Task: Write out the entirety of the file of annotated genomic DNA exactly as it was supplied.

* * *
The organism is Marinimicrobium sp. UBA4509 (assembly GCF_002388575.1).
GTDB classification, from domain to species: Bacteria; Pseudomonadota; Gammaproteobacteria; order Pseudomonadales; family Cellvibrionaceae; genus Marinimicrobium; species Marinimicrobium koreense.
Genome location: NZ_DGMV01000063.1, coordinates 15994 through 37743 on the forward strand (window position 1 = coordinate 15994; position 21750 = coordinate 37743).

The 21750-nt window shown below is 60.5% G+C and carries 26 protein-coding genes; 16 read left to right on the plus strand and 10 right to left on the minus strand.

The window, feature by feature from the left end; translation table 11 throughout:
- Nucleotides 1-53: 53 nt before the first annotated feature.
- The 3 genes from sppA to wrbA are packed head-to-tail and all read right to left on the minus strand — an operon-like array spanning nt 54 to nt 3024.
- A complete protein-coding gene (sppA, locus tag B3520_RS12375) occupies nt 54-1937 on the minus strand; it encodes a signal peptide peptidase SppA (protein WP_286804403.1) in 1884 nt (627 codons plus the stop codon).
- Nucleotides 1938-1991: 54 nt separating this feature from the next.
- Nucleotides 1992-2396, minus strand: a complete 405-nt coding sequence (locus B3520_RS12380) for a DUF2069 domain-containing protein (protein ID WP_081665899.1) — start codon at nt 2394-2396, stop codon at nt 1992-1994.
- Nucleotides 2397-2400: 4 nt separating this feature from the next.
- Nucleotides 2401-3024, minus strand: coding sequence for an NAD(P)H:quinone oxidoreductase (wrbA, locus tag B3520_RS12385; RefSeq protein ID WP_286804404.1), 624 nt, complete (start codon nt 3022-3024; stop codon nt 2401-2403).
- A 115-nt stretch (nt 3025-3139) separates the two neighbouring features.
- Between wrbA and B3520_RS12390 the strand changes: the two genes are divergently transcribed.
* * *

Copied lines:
The organism is Marinimicrobium sp. UBA4509 (assembly GCF_002388575.1).
GTDB classification, from domain to species: Bacteria; Pseudomonadota; Gammaproteobacteria; order Pseudomonadales; family Cellvibrionaceae; genus Marinimicrobium; species Marinimicrobium koreense.
Genome location: NZ_DGMV01000063.1, coordinates 15994 through 37743 on the forward strand (window position 1 = coordinate 15994; position 21750 = coordinate 37743).

The 21750-nt window shown below is 60.5% G+C and carries 26 protein-coding genes; 16 read left to right on the plus strand and 10 right to left on the minus strand.

The window, feature by feature from the left end; translation table 11 throughout:
- Nucleotides 1-53: 53 nt before the first annotated feature.
- The 3 genes from sppA to wrbA are packed head-to-tail and all read right to left on the minus strand — an operon-like array spanning nt 54 to nt 3024.
- A complete protein-coding gene (sppA, locus tag B3520_RS12375) occupies nt 54-1937 on the minus strand; it encodes a signal peptide peptidase SppA (protein WP_286804403.1) in 1884 nt (627 codons plus the stop codon).
- Nucleotides 1938-1991: 54 nt separating this feature from the next.
- Nucleotides 1992-2396, minus strand: a complete 405-nt coding sequence (locus B3520_RS12380) for a DUF2069 domain-containing protein (protein ID WP_081665899.1) — start codon at nt 2394-2396, stop codon at nt 1992-1994.
- Nucleotides 2397-2400: 4 nt separating this feature from the next.
- Nucleotides 2401-3024, minus strand: coding sequence for an NAD(P)H:quinone oxidoreductase (wrbA, locus tag B3520_RS12385; RefSeq protein ID WP_286804404.1), 624 nt, complete (start codon nt 3022-3024; stop codon nt 2401-2403).
- A 115-nt stretch (nt 3025-3139) separates the two neighbouring features.
- Between wrbA and B3520_RS12390 the strand changes: the two genes are divergently transcribed.